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Exercise Can Help Ease the Discomfort of Fibromyalgia: Up to 10 million Americans suffer widespread pain from the condition, along with other symptoms.

Fibromyalgia affects up to 10 million Americans, according to the National Fibromyalgia Association. Widespread pain is a characteristic of the condition, along with tender points that hurt if pressure is applied, fatigue, and headaches. Fibromyalgia also is associated with depression, poor sleep, problems with thinking and memory, and digestive conditions such as irritable bowel syndrome. If you suffer from fibromyalgia, exercise may help--and recent research points to tai chi as particularly effective.

Women More Susceptible It isn't clear what causes fibromyalgia, but research suggests it may result from an imbalance of brain chemicals that causes the brain to experience pain more intensely. "Over time, this phenomenon renders the brain more sensitive to pain that most people would consider relatively minor," says David Thomas, MD, PhD, professor of medicine and rehabilitation medicine at Mount Sinai.

Fibromyalgia tends to be more prevalent in women, though men can also develop it. "There seems to be a genetic predisposition to the condition," Dr. Thomas notes. "It also is more likely in people with sleep disorders like restless legs syndrome, and in those with autoimmune conditions like rheumatoid arthritis and systemic lupus erythematosus, although fibromyalgia itself is not classified as an autoimmune condition." Traumatic emotional events (for example, a car accident), repetitive joint injuries, illness, and obesity are also believed to raise the risk of fibromyalgia.

Difficult to Diagnose Fibromyalgia symptoms typically appear first in middle age, but the incidence of the disorder increases with age--about 8 percent of people aged 80 and older meet the American College of Rheumatology classification of fibromyalgia. Since the symptoms of fibromyalgia are vague and occur with other health conditions, it often takes a long time for fibromyalgia to be diagnosed. At one point, doctors relied on the presence of tender points to guide their diagnosis, but the American College of Rheumatology now recommends consideration of three criteria:

* Pain and symptoms over the previous week, based on the total number of painful areas out of 19 parts of the body, plus the level of severity of fatigue, waking feeling unrefreshed, cognitive (memory or thought) problems, and the number of other general physical symptoms.

* Symptoms having lasted for at least three months at a similar level.

* No other health problem that might explain the symptoms.

Tai Chi Helpful Although you may not feel like doing exercise if you have fibromyalgia, it is one of the best therapies for easing symptoms. The study we reference (BMJ, March 21) evaluated how effective tai chi was at helping fibromyalgia patients cope. The study included 226 participants who had suffered from fibromyalgia for an average of nine years. They were randomized to take part in twice-weekly supervised aerobics sessions or tai chi (one session each week for a period of 12 weeks, or two sessions per week for 24 weeks). At the end of follow-up, participants completed a standard questionnaire that assesses fibromyalgia patient status. Those who had practiced tai chi had better pain scores than those who had taken part in the aerobics sessions, but their scores didn't reach the estimated minimal clinically important difference of 8.1 points when compared with aerobics. However, those who had done tai chi twice a week for 24 weeks had the lowest pain scores: a 16.2 difference from the aerobics group. Another follow-up, at one year, found an 11-point difference in scores between the high-intensity tai chi group and the aerobics group. Medication usage (including opioids) declined in both groups during the study.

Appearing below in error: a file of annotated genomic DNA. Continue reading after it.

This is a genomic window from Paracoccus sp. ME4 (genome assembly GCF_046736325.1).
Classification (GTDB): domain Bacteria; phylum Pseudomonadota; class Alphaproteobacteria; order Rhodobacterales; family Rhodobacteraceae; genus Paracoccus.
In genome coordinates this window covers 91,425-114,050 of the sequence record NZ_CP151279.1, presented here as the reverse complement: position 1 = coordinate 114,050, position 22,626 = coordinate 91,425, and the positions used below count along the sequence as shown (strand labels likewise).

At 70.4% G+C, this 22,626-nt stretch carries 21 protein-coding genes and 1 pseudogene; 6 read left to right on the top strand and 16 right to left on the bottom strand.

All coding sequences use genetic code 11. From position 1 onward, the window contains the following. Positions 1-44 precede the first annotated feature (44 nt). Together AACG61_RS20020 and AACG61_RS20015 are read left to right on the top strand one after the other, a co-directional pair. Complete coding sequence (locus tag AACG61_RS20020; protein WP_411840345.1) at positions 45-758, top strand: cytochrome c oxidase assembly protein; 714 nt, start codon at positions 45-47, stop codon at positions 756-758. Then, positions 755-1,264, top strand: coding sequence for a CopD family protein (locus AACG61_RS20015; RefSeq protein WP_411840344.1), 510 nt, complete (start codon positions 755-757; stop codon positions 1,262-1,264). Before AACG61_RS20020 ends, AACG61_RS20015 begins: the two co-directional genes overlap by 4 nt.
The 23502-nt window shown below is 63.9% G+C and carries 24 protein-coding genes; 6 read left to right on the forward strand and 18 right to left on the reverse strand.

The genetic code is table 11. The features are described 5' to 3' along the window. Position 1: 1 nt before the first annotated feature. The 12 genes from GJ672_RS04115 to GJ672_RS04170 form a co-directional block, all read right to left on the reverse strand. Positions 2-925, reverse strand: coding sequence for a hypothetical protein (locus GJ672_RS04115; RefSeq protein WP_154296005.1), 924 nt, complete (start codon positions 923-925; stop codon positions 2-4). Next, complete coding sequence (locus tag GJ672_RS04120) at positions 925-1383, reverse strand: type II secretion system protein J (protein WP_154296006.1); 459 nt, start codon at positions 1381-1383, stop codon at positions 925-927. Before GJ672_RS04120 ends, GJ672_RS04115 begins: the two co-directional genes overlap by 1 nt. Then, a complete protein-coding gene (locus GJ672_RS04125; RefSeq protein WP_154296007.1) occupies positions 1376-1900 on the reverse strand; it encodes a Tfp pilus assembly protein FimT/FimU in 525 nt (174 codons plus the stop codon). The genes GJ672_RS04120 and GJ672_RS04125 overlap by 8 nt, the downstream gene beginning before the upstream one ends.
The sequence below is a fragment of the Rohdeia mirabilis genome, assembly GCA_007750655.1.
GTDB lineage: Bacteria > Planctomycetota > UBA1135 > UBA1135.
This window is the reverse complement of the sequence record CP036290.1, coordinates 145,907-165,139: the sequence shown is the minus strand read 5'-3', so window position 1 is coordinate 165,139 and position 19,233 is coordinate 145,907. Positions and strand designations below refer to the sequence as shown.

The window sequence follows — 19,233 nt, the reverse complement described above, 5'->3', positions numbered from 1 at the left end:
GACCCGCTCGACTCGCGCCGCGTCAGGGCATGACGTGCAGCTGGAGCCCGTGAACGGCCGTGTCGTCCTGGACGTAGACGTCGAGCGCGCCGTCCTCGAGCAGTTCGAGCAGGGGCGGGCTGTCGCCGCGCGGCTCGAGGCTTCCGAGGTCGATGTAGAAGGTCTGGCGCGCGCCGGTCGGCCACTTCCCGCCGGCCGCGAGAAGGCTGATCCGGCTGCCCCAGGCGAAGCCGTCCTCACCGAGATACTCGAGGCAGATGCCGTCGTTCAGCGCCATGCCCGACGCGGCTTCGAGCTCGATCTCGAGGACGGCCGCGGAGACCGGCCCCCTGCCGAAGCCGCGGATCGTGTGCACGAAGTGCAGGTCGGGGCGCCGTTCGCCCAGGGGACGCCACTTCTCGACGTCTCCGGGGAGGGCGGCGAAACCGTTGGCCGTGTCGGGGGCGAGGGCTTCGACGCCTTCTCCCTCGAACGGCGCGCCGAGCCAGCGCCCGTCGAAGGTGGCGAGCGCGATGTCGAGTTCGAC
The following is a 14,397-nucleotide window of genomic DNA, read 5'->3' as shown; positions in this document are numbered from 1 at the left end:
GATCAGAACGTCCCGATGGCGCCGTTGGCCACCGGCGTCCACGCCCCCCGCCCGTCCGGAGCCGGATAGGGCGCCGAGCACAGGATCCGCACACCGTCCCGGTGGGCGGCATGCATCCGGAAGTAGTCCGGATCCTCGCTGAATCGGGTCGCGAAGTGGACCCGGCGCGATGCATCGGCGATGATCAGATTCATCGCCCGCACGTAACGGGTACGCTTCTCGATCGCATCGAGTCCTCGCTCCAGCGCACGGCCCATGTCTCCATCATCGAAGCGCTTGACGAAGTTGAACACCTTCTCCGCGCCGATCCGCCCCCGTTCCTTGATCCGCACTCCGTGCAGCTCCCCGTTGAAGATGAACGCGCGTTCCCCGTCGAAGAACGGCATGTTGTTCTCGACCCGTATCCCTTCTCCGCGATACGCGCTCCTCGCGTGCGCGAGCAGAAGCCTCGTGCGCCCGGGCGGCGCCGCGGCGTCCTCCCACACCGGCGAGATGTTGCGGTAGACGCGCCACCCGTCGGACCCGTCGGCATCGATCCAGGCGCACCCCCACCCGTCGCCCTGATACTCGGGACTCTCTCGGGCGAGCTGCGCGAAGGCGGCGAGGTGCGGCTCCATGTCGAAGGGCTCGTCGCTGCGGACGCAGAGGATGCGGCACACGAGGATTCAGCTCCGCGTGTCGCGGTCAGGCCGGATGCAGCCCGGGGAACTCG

Dr. Thomas says that tai chi is the perfect form of exercise for fibromyalgia sufferers because it is low-impact, meaning it shouldn't aggravate muscle discomfort in the way that high-impact exercise might. "Tai chi involves slow, controlled movements that build muscle strength and flexibility," he explains. "Plus, tai chi is a 'mind-body exercise that focuses on deep breathing and relaxation. Its meditative component means that it may help alleviate the stress and anxiety that typically accompany fibromyalgia."

Other Therapies Other non-drug therapies that may ease the discomfort of fibromyalgia include cognitive behavioral therapy and mindfulness, which can help you learn how to manage pain. "Many people also gain relief from acupuncture and gentle massage," Dr. Thomas adds. When it comes to drug treatment, anti-seizure medications such as gabapentin (Neurontin) and pregabalin (Lyrica) inhibit the activity of nerve cells involved in the transmission of pain. Antidepressants also can help, and may result in better sleep. "If you think you have depression due to fibromyalgia, don't suffer in silence," Dr. Thomas adds. "Seek help from your doctor. Depression can cause potentially severe complications, but is a treatable illness."

WHAT YOU CAN DO

* Reduce your stress levels by avoiding stressful situations as much as you can, and practicing stress-management techniques like deep breathing and meditation.

* Get enough sleep to counteract the fatigue that characterizes fibromyalgia.

* Exercise regularly Stick to low-impact exercise, like walking, cycling and swimming.

* Maintain an overall healthy lifestyle by eating a nutritious diet.

Caption: Fibromyalgia causes widespread pain that can affect your emotional as well as physical wellbeing.
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Title Annotation:PAIN MANAGEMENT
Publication:Focus on Healthy Aging
Date:Sep 1, 2018
Words:836
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